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[No Comment]

Clueless at the Pentagon


It’s hard to study the situation in Kyrgyzstan and not come away with the sense that the Pentagon and CENTCOM horribly misplayed the strong hand they had. The result: a supply base that is essential to the Northern Distribution Network (NDN) used to fuel U.S. forces in Afghanistan is now in jeopardy. But the major question now is whether the Pentagon has learned anything from the recent developments. An article by two right-leaning analysts with tight defense community connections, Ilan Berman and Jeff Smith, in Defense News provides a good glimpse into the current thinking of what passes for Central Asia expertise at the Pentagon. In their article, the developments in Kyrgyzstan of April 6-7 were a “coup” that “caught almost everyone by surprise.” The “coup” was “likely at Russia’s instigation.”

The term “coup” is usually reserved for relatively quiet maneuvers in which one group of elites, most frequently the military, seize power from another. What happened in Kyrgyzstan was a popular uprising. Following the arrest of key opposition leaders, thousands took to the streets in protests, staring down police and storming government buildings while hundreds fell from gunfire. And while there is no doubt that analysts inside the Pentagon were “caught by surprise,” that’s hardly the case for others who study Kyrgyzstan, like those who testified before Congress last week, who widely expected a repeat of the events of 2005.

In the Defense News article, the entire controversy is understood in geopolitical terms as a power and influence contest between the United States and Russia, and everything revolves around the Manas Transit Center. Notice how perfectly this mirrors the principal complaint the new Kyrgyz leaders make—that the Americans care about nothing except the base. The leaders of the new government are not identified by name, nor is any effort devoted to understanding them or their national agenda. There is no effort to present what made Kurmanbek Bakiyev the focus of so much anger in his country—the nepotism, corruption, assassination of political opponents, undermining of human rights, and election rigging, all against the background of American dictator-coddling of the worst sort. The fuel contracts awarded by a Pentagon shell company to Bakiyev-controlled companies, which engendered enormous anger in the country, breeding charges now formally leveled by the new government that the Pentagon was bribing Bakiyev in an effort to hold on to its base, get no mention.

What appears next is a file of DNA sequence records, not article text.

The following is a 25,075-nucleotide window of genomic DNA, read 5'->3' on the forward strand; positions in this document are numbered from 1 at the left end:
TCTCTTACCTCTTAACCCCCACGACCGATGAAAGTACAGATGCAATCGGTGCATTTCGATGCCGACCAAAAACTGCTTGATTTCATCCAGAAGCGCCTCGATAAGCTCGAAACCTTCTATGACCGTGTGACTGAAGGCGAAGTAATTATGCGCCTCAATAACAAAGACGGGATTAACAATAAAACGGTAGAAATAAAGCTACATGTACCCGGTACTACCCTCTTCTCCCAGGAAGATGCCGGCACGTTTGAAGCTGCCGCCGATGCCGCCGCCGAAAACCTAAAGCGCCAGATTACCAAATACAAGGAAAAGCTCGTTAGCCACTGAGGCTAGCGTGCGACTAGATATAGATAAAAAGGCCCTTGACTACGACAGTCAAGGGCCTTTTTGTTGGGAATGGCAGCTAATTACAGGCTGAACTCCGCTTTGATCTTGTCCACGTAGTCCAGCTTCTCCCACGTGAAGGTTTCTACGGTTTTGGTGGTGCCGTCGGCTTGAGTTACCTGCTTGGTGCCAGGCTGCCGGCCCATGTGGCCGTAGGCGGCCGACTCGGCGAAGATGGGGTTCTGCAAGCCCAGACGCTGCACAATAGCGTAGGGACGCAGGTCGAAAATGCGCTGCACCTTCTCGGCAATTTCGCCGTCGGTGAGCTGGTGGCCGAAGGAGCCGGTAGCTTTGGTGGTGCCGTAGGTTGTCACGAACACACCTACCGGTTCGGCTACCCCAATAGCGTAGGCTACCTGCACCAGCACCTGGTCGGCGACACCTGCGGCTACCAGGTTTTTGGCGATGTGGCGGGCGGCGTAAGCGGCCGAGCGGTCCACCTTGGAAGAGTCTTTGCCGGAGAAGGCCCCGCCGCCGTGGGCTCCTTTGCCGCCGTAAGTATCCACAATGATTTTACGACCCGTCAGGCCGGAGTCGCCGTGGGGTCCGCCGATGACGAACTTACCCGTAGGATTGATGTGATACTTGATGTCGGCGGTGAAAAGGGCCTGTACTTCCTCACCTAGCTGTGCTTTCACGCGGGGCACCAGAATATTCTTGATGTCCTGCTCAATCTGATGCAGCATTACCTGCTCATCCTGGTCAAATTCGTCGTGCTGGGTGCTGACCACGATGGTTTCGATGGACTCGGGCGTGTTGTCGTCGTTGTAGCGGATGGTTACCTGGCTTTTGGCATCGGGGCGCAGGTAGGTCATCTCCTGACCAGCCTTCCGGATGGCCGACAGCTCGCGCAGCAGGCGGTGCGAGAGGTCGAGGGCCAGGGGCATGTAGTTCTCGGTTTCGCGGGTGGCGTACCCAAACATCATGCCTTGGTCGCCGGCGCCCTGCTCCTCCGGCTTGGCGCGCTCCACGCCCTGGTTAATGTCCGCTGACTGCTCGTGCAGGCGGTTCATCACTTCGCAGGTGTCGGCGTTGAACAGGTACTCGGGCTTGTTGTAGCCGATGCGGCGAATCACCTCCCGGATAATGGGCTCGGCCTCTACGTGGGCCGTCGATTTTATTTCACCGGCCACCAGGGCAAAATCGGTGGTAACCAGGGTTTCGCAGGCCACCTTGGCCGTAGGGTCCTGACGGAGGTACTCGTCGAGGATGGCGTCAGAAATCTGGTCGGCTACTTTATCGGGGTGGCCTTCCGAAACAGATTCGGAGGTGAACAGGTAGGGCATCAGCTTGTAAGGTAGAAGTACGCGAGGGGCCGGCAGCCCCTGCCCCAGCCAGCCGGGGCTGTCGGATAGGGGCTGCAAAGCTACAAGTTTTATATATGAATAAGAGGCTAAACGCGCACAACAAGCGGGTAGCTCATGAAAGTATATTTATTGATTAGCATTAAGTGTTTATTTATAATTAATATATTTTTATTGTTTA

In sum, this article presents a two-dimensional world with a dangerous information vacuum, which is exactly how the Pentagon backed itself into its current dilemma. It shows very well why the relationship between the United States and the new Kyrgyz government should be managed by professional diplomats with a broader view and a deeper understanding of the region, and it shows us how letting the Pentagon pursue its own foreign policy can be a formula for disaster.

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